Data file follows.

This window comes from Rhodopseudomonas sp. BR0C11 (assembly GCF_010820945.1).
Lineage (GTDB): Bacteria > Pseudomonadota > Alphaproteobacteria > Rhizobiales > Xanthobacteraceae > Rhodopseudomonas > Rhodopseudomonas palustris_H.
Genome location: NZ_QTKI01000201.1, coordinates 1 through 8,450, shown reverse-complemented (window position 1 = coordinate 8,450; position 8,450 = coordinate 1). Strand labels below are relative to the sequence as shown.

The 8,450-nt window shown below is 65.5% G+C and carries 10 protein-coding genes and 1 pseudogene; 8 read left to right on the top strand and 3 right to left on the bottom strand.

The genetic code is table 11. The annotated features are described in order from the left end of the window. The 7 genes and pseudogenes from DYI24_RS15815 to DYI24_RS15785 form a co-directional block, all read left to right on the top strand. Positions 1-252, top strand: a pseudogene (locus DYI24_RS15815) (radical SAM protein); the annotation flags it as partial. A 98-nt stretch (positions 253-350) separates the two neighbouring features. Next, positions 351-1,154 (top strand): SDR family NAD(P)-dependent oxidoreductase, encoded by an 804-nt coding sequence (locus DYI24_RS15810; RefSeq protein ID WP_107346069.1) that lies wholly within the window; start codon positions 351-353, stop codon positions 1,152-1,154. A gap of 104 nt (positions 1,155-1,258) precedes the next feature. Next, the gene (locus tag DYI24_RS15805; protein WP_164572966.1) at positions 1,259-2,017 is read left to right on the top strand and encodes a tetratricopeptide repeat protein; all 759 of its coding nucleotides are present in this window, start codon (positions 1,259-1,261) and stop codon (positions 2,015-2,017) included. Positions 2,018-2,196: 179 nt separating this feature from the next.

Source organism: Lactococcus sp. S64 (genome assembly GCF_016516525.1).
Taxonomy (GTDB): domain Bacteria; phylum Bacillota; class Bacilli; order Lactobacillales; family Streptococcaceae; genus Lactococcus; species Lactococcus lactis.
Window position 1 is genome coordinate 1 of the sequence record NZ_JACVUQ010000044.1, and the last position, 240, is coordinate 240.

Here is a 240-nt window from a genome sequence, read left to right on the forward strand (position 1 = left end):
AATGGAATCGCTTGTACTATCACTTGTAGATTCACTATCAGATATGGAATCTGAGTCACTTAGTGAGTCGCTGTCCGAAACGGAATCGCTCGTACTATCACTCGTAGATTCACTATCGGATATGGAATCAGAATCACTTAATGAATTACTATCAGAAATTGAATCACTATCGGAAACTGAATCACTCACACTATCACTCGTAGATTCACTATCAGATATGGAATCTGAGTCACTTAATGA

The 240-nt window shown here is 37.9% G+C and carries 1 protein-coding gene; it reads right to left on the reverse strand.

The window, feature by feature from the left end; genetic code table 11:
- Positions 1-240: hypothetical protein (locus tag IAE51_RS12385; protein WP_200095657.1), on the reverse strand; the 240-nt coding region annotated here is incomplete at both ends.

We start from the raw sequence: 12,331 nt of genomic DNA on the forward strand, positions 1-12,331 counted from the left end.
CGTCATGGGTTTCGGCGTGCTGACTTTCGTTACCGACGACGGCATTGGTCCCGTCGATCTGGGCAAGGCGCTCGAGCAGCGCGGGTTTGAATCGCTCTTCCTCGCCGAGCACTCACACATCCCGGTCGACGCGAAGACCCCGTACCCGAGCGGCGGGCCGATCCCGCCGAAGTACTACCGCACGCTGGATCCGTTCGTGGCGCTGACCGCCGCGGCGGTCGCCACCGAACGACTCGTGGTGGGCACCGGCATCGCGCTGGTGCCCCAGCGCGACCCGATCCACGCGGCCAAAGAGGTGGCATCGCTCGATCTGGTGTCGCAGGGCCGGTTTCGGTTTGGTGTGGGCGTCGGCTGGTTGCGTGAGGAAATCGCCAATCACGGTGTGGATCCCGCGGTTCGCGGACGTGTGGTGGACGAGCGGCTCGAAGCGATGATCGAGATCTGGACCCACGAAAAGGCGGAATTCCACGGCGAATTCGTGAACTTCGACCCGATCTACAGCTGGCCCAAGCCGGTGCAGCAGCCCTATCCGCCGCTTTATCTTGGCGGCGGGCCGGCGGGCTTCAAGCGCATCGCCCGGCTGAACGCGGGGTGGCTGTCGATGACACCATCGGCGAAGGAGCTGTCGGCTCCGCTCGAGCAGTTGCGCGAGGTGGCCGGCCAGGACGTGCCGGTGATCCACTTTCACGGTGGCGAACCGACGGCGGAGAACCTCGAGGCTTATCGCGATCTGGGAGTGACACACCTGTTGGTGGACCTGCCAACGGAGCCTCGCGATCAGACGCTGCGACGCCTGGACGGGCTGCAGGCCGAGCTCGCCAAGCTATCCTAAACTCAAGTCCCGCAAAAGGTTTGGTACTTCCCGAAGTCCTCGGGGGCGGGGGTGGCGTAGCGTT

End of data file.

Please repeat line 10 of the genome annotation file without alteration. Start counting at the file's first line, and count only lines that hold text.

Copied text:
AATGGAATCGCTTGTACTATCACTTGTAGATTCACTATCAGATATGGAATCTGAGTCACTTAGTGAGTCGCTGTCCGAAACGGAATCGCTCGTACTATCACTCGTAGATTCACTATCGGATATGGAATCAGAATCACTTAATGAATTACTATCAGAAATTGAATCACTATCGGAAACTGAATCACTCACACTATCACTCGTAGATTCACTATCAGATATGGAATCTGAGTCACTTAATGA